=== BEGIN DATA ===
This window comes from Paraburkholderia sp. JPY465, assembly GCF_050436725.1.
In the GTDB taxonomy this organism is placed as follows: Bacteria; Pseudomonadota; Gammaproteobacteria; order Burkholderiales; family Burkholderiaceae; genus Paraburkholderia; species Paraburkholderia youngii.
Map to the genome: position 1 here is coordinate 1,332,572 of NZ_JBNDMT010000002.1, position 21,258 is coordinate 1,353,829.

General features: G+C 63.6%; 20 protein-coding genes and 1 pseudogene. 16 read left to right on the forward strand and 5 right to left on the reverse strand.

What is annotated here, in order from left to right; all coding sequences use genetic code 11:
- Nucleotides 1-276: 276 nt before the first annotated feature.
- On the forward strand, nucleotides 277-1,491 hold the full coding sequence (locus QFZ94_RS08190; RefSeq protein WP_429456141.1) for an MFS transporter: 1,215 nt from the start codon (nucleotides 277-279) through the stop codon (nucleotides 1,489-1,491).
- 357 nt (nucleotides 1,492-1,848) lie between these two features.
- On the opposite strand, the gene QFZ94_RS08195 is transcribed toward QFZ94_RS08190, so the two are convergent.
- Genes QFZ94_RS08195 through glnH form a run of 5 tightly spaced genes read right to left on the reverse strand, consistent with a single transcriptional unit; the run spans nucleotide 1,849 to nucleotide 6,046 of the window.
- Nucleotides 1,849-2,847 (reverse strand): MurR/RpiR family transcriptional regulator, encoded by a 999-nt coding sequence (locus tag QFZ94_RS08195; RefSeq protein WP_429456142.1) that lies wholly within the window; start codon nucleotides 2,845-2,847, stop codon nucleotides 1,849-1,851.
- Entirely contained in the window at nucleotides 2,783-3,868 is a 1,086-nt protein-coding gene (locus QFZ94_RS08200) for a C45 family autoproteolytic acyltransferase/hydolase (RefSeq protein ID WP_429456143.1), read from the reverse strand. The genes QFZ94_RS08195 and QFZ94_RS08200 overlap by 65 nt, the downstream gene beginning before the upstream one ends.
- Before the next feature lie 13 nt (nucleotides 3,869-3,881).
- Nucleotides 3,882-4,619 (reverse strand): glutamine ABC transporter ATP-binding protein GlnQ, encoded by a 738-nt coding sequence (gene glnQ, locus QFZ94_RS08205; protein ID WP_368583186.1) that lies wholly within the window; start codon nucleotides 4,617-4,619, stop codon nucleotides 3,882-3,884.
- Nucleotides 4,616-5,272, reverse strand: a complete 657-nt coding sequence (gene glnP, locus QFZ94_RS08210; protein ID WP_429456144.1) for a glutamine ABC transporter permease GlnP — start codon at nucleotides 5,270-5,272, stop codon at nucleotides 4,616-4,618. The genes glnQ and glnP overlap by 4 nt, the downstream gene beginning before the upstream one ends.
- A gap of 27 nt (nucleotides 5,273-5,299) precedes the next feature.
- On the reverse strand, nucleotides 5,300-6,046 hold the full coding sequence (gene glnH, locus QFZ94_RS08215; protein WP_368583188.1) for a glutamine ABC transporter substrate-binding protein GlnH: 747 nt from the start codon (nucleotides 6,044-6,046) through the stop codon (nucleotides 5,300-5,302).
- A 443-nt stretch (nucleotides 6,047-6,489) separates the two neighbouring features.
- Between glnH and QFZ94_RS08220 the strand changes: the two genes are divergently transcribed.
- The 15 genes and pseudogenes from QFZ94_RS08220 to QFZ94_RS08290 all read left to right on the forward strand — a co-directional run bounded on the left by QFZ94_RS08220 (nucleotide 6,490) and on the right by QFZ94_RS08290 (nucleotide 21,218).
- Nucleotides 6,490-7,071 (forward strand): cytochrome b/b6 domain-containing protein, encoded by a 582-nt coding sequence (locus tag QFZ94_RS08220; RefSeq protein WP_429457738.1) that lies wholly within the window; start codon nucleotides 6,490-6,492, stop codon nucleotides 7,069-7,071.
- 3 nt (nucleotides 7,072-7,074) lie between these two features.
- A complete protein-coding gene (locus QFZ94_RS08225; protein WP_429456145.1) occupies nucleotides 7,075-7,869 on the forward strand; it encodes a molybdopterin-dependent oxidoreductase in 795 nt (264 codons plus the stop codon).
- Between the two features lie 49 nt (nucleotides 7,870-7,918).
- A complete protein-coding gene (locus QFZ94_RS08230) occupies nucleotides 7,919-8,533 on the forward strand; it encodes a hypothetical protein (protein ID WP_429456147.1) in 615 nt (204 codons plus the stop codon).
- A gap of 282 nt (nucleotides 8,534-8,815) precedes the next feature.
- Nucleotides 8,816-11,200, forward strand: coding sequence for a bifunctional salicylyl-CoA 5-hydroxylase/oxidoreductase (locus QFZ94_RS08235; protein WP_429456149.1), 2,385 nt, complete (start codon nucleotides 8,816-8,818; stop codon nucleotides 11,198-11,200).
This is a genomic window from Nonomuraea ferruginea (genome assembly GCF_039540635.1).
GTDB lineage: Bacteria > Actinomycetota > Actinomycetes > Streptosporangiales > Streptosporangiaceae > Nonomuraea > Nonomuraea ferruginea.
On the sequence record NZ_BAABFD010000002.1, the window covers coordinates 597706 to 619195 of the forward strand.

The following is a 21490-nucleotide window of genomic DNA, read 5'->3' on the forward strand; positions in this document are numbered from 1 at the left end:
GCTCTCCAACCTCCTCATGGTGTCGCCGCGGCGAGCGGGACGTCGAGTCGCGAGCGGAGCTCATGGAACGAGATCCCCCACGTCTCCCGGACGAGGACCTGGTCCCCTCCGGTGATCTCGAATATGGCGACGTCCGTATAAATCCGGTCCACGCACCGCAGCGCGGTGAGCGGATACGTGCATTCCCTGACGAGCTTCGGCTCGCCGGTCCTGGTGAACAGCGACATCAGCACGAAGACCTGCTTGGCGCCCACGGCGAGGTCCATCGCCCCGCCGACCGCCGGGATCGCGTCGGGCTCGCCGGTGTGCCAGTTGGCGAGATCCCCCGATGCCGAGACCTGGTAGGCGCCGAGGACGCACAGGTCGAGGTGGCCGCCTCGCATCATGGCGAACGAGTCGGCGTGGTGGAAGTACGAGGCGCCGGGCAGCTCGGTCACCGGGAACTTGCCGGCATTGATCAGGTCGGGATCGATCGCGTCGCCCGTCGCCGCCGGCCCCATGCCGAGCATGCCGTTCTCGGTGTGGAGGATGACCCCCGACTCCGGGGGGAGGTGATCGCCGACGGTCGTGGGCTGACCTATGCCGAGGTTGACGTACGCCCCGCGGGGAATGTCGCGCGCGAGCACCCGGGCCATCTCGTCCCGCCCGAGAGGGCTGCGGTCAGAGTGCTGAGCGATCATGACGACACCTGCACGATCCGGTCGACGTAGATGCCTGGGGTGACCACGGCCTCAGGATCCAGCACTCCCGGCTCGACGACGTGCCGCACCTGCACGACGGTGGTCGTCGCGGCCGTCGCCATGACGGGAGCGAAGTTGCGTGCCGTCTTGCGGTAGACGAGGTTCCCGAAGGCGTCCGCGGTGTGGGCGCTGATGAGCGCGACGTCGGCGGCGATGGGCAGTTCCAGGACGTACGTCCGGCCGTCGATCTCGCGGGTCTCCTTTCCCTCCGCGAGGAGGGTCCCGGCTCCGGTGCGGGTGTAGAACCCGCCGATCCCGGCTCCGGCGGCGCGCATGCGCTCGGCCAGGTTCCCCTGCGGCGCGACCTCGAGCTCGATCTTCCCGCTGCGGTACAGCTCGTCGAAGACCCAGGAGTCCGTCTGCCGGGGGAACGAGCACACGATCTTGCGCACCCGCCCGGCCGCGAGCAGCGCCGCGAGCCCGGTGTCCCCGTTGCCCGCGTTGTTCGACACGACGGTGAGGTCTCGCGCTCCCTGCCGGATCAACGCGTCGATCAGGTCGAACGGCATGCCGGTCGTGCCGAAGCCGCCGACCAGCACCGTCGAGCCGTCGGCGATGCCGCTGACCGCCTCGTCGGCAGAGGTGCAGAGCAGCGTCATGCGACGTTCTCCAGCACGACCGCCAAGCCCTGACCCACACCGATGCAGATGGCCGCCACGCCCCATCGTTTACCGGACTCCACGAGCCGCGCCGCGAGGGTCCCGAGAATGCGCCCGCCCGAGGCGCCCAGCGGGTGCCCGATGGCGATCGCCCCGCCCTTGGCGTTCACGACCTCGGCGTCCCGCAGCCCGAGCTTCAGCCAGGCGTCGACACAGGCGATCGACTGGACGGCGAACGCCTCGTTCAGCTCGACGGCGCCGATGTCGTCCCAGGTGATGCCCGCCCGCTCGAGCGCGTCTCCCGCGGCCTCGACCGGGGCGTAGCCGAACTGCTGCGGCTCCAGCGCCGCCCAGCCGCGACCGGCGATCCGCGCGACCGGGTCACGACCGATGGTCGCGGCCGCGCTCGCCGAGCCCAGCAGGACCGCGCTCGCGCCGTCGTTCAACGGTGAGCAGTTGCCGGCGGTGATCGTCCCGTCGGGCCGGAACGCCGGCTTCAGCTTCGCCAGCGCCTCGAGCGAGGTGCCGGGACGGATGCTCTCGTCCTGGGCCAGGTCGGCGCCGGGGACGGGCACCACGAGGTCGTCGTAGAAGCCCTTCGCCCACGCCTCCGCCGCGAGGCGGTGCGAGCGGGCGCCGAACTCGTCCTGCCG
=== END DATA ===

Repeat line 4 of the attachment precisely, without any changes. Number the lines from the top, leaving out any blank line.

General features: G+C 63.6%; 20 protein-coding genes and 1 pseudogene. 16 read left to right on the forward strand and 5 right to left on the reverse strand.